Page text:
In the early 1960s many of us changed the way we prayed -- talked to God. We got rid of "thee" and "thou" and substituted "you" instead. No more "thine" -- it became "your".
Were we rebels? I don't think so. The older folks still prayed using the King James English, while we youngsters were using our everyday language. We believed that since God knows all languages he would understand us just as well if we used out contemporary English instead of King James English, and it was something with which we were more comfortable.
I believe there were some folks who thought we were being irreverent, but, I don't believe we were. It was so much easier for us to pray using "you" and "your" instead of "thee", "thou", and "thine".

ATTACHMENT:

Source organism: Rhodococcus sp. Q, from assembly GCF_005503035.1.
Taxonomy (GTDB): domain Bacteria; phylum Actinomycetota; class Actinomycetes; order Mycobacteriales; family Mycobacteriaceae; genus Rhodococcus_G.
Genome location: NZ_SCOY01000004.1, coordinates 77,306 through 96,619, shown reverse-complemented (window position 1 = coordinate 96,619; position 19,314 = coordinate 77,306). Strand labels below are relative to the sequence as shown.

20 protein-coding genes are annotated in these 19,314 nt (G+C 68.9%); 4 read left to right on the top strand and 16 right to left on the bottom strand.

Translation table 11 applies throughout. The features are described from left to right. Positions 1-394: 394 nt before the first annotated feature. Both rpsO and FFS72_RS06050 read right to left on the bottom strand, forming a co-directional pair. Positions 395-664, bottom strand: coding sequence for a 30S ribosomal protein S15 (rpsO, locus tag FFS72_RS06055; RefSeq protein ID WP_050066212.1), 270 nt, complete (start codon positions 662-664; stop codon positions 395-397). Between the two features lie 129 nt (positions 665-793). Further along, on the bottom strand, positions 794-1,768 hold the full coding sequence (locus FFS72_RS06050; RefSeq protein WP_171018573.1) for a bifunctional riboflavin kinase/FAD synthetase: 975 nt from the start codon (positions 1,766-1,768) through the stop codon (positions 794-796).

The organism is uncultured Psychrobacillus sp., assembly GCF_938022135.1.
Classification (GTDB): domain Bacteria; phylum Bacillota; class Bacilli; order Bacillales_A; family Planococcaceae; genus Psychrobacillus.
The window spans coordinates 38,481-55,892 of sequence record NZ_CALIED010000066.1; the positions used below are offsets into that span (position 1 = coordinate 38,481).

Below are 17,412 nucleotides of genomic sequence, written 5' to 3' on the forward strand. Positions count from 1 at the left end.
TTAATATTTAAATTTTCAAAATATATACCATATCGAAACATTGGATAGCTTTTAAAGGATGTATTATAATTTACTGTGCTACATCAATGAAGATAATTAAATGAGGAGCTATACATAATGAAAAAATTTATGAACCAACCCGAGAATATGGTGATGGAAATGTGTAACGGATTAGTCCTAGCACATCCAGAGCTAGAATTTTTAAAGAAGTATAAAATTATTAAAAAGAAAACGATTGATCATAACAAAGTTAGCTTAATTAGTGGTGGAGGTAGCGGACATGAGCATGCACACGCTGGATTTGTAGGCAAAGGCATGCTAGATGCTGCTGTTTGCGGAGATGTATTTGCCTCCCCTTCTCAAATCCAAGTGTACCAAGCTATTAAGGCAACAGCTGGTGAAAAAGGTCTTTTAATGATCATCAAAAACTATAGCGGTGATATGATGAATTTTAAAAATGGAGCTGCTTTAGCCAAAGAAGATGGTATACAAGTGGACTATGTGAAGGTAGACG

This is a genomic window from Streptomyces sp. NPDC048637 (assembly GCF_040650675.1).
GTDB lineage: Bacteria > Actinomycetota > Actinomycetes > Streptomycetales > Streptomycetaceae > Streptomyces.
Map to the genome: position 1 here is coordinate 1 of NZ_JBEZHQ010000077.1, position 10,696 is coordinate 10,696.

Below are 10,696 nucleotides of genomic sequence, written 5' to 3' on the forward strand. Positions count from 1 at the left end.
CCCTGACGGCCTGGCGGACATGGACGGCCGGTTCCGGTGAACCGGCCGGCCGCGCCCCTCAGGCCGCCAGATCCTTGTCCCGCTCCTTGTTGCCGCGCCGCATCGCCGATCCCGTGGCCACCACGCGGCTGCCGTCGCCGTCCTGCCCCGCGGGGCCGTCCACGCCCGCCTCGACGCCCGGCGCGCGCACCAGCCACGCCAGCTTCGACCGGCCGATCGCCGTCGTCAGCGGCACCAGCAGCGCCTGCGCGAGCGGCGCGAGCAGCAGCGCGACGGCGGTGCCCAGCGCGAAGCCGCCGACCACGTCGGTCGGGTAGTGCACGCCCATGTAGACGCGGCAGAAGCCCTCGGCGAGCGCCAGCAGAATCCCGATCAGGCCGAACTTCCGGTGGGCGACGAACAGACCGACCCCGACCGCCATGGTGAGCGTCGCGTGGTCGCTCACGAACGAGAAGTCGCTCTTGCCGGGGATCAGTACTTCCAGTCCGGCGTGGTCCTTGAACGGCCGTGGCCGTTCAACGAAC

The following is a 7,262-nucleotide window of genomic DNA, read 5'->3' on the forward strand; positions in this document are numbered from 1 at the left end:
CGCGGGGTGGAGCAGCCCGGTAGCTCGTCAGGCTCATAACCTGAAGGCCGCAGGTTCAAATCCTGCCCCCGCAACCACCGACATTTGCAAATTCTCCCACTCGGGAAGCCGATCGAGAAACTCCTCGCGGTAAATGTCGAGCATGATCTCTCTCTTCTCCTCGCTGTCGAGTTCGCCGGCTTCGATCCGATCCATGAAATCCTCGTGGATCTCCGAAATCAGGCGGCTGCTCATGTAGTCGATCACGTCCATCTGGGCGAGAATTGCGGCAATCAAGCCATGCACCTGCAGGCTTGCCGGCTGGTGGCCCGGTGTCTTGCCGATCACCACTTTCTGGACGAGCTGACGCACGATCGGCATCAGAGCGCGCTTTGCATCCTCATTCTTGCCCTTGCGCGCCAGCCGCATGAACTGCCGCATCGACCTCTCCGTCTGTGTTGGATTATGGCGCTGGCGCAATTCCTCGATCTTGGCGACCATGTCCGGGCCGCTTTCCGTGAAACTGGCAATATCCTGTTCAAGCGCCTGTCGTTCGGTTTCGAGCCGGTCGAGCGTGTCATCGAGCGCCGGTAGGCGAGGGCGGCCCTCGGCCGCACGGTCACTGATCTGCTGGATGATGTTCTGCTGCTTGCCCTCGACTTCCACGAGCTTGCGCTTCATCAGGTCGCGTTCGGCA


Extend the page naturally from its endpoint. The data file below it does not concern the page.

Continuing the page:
However, it all backed up on me one morning in church. The music director had changed the words to an old standard "Great is Thy Faithfulness". Get it? There it is "Thy" in the title. Well, now it was called "Great is Your Faithfulness." I'm singing away, because I knew the words to the KJV of GITF and didn't realize I was almost the only one in the audience singing it using the King James words instead of the "today" words. That one other person? Our Pastor Emeritus.
Seems like we both learned it at the same time. I'm still quoting scripture using King James English because that's how I learned it. But prayer?
Praying is talking to God and since I speak in non-King James English, that's how I pray.
Just a little note, here. This does have something to do with Runnemede, because in our youth group meetings we always used our own English not the "old folks" English. In that respect, I believe, we were irreverent -- not to God but to our elders.